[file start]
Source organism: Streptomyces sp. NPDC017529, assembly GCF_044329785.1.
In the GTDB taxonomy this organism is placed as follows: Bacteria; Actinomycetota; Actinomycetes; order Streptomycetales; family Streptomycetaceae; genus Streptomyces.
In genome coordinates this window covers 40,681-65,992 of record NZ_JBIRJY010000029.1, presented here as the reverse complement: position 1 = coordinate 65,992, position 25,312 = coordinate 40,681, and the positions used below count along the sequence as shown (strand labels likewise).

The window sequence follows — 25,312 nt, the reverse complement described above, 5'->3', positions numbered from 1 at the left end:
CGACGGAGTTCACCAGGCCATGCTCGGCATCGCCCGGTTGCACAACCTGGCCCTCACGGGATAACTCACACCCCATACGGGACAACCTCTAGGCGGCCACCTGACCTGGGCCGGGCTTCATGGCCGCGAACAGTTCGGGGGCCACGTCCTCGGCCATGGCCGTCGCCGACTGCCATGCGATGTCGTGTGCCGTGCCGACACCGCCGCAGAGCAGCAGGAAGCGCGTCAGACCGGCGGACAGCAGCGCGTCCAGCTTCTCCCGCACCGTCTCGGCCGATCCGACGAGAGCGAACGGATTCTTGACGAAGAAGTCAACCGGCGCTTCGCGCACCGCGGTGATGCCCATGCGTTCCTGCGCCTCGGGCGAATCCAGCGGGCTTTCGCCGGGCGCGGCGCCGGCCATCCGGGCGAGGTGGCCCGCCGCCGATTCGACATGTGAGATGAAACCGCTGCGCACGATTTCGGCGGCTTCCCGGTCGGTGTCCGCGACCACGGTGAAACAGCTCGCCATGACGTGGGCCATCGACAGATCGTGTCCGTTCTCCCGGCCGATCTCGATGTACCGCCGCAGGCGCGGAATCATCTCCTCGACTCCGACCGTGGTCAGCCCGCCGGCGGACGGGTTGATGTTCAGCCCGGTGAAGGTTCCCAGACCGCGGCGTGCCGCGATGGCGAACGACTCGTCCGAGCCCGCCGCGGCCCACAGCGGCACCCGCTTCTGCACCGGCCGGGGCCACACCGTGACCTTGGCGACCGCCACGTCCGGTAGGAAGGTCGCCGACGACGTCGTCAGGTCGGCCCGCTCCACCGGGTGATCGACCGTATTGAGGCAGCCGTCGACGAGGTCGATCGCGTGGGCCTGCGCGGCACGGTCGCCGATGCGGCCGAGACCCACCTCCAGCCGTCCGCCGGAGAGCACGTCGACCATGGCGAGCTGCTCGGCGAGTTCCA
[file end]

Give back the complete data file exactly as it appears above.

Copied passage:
Source organism: Streptomyces sp. NPDC017529, assembly GCF_044329785.1.
In the GTDB taxonomy this organism is placed as follows: Bacteria; Actinomycetota; Actinomycetes; order Streptomycetales; family Streptomycetaceae; genus Streptomyces.
In genome coordinates this window covers 40,681-65,992 of record NZ_JBIRJY010000029.1, presented here as the reverse complement: position 1 = coordinate 65,992, position 25,312 = coordinate 40,681, and the positions used below count along the sequence as shown (strand labels likewise).

The window sequence follows — 25,312 nt, the reverse complement described above, 5'->3', positions numbered from 1 at the left end:
CGACGGAGTTCACCAGGCCATGCTCGGCATCGCCCGGTTGCACAACCTGGCCCTCACGGGATAACTCACACCCCATACGGGACAACCTCTAGGCGGCCACCTGACCTGGGCCGGGCTTCATGGCCGCGAACAGTTCGGGGGCCACGTCCTCGGCCATGGCCGTCGCCGACTGCCATGCGATGTCGTGTGCCGTGCCGACACCGCCGCAGAGCAGCAGGAAGCGCGTCAGACCGGCGGACAGCAGCGCGTCCAGCTTCTCCCGCACCGTCTCGGCCGATCCGACGAGAGCGAACGGATTCTTGACGAAGAAGTCAACCGGCGCTTCGCGCACCGCGGTGATGCCCATGCGTTCCTGCGCCTCGGGCGAATCCAGCGGGCTTTCGCCGGGCGCGGCGCCGGCCATCCGGGCGAGGTGGCCCGCCGCCGATTCGACATGTGAGATGAAACCGCTGCGCACGATTTCGGCGGCTTCCCGGTCGGTGTCCGCGACCACGGTGAAACAGCTCGCCATGACGTGGGCCATCGACAGATCGTGTCCGTTCTCCCGGCCGATCTCGATGTACCGCCGCAGGCGCGGAATCATCTCCTCGACTCCGACCGTGGTCAGCCCGCCGGCGGACGGGTTGATGTTCAGCCCGGTGAAGGTTCCCAGACCGCGGCGTGCCGCGATGGCGAACGACTCGTCCGAGCCCGCCGCGGCCCACAGCGGCACCCGCTTCTGCACCGGCCGGGGCCACACCGTGACCTTGGCGACCGCCACGTCCGGTAGGAAGGTCGCCGACGACGTCGTCAGGTCGGCCCGCTCCACCGGGTGATCGACCGTATTGAGGCAGCCGTCGACGAGGTCGATCGCGTGGGCCTGCGCGGCACGGTCGCCGATGCGGCCGAGACCCACCTCCAGCCGTCCGCCGGAGAGCACGTCGACCATGGCGAGCTGCTCGGCGAGTTCCA